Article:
Brewery Bolsters Its Own and Partners' Security

By Eileen McCooey  |  Posted 2016-07-27 Email Print this article Print
 
 
 
 
 
 
 
Network Security

Brew Hub uses a remotely managed service to protect data, strengthen network security and ensure credit card compliance for itself and its partner brewers.

Hackers and data breaches are the stuff of nightmares, even for Fortune 500 businesses with legions of IT experts on the payroll. For small businesses without those in-house resources, the prospect of such attacks can cause sleepless nights.

Top management at Brew Hub didn't want security concerns to distract from the craft brewery's thriving business and ambitious growth plans. "It's essential that we devote our full attention and resources to our business and our customers," says Diane Schoen, vice president of marketing for the four-year-old company.

Brew Hub provides brewing, distribution and sales services to 14 partner brewers from its 70,000-square-foot Lakeland, Fla., facility. The company plans to build out a network of five breweries throughout the country within the next few years. "We're going a million miles an hour," she says.

Like many startups, Brew Hub has a small staff—half a dozen top managers in St. Louis and 50 employees in Lakeland—and Schoen "has a hand in everything." Though the company had experienced no security issues, preventing them was a top priority.

"Businesses of all sizes are being hacked," Schoen points out. "We're not a big target, but nobody is immune. Recent publicity put Brew Hub in the spotlight, and we realized that anyone with ill will could take a shot at us."

Protecting their partner brewers was paramount. Brew Hub produces two to seven beers for each client and must safeguard their proprietary ingredients and recipes. The company also wanted to protect the credit card data of consumers who visited the 3,000-square-foot tasting room at its Lakeland brewery. It also was determined to shield corporate data and employee information.

Choosing a Turnkey Security Service

Schoen heard about network security provider Netsurion through acquaintances, and Brew Hub's IT team connected with the company in February, 2016. After comparing their services with those of a few other companies, Brew Hub opted for Netsurion.

"Its service was turnkey, and its customer service was easy to work with," Schoen says. She was also impressed by the company's guarantee. If ever a breach occurred, "here's what they would do to take care of everything," she says.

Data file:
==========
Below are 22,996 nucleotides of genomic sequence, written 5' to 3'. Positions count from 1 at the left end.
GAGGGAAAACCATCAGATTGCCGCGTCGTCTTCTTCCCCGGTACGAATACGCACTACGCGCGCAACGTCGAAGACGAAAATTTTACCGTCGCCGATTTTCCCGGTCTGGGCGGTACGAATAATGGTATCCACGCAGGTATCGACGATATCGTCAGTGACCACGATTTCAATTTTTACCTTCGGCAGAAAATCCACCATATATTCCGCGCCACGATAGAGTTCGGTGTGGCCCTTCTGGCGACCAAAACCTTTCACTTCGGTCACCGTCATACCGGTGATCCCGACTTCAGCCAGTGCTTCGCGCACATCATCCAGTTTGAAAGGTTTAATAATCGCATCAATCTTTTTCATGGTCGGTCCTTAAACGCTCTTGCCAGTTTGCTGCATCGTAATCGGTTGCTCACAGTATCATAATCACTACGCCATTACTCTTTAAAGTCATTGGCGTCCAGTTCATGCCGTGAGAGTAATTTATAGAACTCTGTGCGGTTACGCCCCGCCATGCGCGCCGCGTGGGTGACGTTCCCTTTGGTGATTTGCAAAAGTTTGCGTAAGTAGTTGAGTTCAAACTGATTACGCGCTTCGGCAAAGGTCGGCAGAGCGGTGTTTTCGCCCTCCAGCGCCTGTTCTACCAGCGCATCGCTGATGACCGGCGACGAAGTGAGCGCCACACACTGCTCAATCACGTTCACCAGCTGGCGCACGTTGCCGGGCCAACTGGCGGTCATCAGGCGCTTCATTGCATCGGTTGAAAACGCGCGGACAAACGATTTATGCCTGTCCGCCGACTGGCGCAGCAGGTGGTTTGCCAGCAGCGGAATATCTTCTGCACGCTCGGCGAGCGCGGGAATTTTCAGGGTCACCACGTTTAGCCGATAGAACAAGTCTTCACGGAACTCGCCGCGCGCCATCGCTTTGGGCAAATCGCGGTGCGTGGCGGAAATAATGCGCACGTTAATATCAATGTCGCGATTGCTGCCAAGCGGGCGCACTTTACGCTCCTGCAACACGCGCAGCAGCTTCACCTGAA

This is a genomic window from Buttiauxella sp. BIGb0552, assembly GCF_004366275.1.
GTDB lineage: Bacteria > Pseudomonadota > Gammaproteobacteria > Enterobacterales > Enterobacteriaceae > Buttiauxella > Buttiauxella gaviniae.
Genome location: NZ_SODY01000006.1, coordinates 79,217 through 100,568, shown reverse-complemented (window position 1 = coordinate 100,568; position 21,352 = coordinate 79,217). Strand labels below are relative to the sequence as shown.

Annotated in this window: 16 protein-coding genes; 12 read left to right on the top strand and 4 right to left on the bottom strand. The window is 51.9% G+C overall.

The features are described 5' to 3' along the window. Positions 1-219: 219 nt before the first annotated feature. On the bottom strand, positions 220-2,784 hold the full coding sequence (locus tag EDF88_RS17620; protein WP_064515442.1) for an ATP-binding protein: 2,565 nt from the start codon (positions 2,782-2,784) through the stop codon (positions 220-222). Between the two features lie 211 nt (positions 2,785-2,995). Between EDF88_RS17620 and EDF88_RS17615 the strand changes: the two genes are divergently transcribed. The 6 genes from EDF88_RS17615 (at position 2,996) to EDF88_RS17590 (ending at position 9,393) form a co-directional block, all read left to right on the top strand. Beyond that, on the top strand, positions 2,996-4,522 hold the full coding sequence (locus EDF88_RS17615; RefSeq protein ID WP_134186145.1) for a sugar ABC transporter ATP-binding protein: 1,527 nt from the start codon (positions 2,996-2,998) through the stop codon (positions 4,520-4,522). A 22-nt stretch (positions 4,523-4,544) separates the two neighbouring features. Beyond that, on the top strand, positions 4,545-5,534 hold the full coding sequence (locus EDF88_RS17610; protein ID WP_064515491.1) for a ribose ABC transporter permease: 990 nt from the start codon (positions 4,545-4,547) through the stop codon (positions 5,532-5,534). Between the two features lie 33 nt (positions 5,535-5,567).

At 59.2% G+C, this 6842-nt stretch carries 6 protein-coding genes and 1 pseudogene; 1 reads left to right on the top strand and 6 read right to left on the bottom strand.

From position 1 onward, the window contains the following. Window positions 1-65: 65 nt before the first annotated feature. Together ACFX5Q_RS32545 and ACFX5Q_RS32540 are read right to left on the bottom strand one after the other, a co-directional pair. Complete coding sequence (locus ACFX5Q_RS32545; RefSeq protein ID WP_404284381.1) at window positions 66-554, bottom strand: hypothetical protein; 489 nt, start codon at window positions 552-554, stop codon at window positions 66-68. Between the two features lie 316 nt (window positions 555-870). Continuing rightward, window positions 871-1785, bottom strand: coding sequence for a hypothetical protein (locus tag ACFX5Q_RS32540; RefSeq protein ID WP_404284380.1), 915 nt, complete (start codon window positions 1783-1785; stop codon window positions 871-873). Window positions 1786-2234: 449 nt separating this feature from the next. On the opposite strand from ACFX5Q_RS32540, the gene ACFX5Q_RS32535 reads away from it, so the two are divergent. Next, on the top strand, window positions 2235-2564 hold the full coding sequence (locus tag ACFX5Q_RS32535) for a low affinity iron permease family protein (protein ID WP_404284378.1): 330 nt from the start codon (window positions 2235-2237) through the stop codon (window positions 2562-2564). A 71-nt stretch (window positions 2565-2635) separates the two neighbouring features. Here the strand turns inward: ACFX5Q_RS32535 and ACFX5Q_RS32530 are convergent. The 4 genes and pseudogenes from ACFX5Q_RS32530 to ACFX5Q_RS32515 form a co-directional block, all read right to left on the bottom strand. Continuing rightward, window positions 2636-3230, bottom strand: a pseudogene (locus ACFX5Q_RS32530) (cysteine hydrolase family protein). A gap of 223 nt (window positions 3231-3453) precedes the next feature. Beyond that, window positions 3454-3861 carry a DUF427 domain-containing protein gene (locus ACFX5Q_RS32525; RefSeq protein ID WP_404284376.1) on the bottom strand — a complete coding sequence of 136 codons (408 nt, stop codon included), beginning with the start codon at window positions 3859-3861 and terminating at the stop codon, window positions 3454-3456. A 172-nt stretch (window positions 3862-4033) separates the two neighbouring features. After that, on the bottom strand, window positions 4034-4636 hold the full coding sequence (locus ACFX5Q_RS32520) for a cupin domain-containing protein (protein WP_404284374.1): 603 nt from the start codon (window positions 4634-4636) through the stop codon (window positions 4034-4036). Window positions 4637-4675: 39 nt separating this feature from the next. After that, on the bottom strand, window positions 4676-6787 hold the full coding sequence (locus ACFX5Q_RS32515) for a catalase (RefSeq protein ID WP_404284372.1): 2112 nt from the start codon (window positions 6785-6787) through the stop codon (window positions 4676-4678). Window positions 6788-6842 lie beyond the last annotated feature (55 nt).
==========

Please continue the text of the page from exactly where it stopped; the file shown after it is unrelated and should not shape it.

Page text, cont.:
Netsurion assessed Brew Hub's operation, identifying potential vulnerabilities and ensuring that network traffic was properly segmented. "Not even seasoned IT professionals know everything about risk management," Schoen says. "They shored up our expertise."

A key part of the proposal addressed credit card transactions. Because consumers use credit cards in Brew Hub's tasting room, the brewer is subject to the Payment Card Industry (PCI) information security standard. That standard, which has 332 subparts, is exactly the same for a giant retailer like Walmart as for a mom and pop shop. The Netsurion package Brew Hub selected ensures full compliance with this standard.

Swift and Seamless Transition

Once Brew Hub approved Netsurion's proposal, everything was up and running in less than 60 days, working around the brewery's production schedule. "There was no interruption to our business at all," Schoen reports. "It was absolutely seamless. There was no training or learning curve involved."

Netsurion installed a firewall at Brew Hub's Lakeland facility, but the rest of the hardware resides at the vendor's offices, where its employees continuously monitor the client's systems. "Everything happens in the background, so we don't have to get involved," Schoen says. If a problem or concern were to arise, Netsurion would get in touch with the client. "We know they have our back," she adds. "That's invaluable."

The service is also economical. "This is a fraction of the cost of a self-managed solution or internal IT staff," Schoen says.

Brew Hub is already looking ahead. "We're about to break ground on a St. Louis brewery that should be operational in 2017," she says. In addition, the company is evaluating acquisition opportunities.

When other locations are online, Brew Hub will be able to upgrade its service to include a VPN for secure communication between locations, centralized accounting and other shared functions.

"We're making decisions for the long term, not applying band-aids for the time being," Schoen says. "We'll be able to grow our business as quickly as possible without having to double back to address infrastructure needs."

Knowing that their operations are secure enables the Brew Hub vice president to sleep easy. "As a startup, you can't put a price tag on peace of mind," Schoen says.



 
 
 
 
Eileen McCooey, a New York-based consultant and Baseline contributor, has extensive experience covering a wide range of business and consumer topics, including digital technologies and consumer electronics of all kinds.
 
 
 
 
 
 

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